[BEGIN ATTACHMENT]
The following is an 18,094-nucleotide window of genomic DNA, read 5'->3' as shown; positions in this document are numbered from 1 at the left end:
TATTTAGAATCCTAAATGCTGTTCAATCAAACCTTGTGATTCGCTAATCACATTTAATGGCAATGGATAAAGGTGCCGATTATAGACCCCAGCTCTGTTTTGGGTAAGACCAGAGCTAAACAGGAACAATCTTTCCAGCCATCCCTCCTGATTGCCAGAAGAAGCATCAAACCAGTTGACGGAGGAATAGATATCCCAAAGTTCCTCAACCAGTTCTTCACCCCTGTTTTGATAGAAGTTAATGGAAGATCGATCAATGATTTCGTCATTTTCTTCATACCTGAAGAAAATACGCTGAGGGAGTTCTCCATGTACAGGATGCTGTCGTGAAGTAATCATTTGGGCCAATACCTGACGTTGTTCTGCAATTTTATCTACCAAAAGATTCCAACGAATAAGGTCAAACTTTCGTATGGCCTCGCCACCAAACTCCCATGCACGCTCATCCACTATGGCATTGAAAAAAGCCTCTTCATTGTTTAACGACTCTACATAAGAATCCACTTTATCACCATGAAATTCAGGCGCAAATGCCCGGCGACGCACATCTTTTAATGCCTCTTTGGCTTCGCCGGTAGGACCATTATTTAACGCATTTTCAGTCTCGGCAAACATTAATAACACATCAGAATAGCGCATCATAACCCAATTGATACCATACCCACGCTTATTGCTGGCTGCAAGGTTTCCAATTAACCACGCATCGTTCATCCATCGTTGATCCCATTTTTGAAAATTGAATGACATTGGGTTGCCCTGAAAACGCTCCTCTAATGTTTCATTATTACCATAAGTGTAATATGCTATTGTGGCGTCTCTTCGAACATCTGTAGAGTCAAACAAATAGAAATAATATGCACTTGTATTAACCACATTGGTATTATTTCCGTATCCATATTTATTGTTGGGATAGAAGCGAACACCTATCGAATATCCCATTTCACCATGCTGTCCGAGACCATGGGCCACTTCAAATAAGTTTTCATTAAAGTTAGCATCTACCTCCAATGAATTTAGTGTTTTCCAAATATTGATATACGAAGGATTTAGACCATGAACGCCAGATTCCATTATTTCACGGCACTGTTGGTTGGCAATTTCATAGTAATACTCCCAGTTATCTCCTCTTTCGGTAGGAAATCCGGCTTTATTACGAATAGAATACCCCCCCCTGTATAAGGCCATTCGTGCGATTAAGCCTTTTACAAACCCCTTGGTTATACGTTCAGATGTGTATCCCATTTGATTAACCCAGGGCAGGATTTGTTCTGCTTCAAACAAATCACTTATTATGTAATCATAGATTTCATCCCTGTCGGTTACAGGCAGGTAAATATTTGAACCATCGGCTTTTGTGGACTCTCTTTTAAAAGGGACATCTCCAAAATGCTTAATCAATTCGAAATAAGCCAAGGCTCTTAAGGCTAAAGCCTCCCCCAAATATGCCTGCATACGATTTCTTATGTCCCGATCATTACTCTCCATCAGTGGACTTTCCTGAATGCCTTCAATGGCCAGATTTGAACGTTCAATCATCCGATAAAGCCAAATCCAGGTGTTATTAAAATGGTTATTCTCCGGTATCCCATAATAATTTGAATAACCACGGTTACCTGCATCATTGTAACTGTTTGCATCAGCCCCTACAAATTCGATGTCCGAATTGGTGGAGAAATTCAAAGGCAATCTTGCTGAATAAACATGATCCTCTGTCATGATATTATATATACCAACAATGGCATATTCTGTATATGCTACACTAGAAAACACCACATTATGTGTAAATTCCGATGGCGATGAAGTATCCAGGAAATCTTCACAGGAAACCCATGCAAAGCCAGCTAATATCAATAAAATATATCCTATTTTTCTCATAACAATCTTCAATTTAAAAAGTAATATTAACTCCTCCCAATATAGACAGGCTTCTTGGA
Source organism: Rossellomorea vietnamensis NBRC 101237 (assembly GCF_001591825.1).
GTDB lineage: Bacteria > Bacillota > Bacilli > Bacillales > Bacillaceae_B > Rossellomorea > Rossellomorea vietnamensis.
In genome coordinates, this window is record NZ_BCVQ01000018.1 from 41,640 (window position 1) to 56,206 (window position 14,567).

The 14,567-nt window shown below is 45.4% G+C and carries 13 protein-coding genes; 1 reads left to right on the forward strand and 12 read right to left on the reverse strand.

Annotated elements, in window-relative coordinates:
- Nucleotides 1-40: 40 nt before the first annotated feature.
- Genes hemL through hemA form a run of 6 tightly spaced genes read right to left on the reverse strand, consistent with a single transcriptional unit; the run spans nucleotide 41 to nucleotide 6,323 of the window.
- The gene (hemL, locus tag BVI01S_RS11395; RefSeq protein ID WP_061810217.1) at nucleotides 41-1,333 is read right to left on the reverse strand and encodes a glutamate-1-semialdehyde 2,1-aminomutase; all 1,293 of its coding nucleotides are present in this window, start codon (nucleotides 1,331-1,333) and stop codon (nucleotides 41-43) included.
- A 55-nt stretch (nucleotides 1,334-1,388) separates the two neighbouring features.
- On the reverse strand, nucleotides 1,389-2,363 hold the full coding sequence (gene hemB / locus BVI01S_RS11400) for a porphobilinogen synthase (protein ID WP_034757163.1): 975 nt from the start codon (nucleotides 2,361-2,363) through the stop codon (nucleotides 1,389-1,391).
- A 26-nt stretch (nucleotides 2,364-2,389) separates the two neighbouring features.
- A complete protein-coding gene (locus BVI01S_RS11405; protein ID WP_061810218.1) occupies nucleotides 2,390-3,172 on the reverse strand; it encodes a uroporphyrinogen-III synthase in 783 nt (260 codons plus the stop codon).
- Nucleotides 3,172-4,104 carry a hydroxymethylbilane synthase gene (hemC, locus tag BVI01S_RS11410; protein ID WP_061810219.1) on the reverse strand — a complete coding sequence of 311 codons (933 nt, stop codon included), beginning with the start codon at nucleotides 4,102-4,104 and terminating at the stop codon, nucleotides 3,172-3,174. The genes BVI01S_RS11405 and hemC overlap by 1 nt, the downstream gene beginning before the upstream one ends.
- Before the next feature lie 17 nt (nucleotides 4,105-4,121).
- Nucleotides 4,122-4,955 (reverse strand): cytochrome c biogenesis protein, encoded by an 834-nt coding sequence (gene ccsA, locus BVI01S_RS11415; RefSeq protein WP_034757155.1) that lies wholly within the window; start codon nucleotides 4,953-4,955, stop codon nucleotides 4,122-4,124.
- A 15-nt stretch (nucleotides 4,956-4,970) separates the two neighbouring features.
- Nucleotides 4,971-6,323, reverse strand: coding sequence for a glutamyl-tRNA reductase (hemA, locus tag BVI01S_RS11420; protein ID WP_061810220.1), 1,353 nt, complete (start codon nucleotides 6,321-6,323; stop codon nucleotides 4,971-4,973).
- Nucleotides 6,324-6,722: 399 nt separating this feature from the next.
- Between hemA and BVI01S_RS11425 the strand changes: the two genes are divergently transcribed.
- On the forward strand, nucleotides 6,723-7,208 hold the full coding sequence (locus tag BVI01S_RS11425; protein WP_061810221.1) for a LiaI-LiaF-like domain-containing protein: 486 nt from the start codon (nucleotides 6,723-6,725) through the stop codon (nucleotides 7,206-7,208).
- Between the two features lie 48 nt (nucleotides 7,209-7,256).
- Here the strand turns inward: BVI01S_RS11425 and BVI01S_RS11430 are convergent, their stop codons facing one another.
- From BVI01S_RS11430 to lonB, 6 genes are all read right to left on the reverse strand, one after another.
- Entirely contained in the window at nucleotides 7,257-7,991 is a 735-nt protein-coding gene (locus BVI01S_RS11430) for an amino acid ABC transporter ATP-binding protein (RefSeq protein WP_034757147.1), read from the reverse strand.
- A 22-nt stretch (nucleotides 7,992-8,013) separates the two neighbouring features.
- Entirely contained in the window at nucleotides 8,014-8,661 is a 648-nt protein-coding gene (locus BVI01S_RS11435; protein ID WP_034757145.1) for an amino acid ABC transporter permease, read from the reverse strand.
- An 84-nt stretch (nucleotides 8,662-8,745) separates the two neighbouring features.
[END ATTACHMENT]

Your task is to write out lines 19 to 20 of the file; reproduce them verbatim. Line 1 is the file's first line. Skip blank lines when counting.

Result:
- Nucleotides 4,971-6,323, reverse strand: coding sequence for a glutamyl-tRNA reductase (hemA, locus tag BVI01S_RS11420; protein ID WP_061810220.1), 1,353 nt, complete (start codon nucleotides 6,321-6,323; stop codon nucleotides 4,971-4,973).
- Nucleotides 6,324-6,722: 399 nt separating this feature from the next.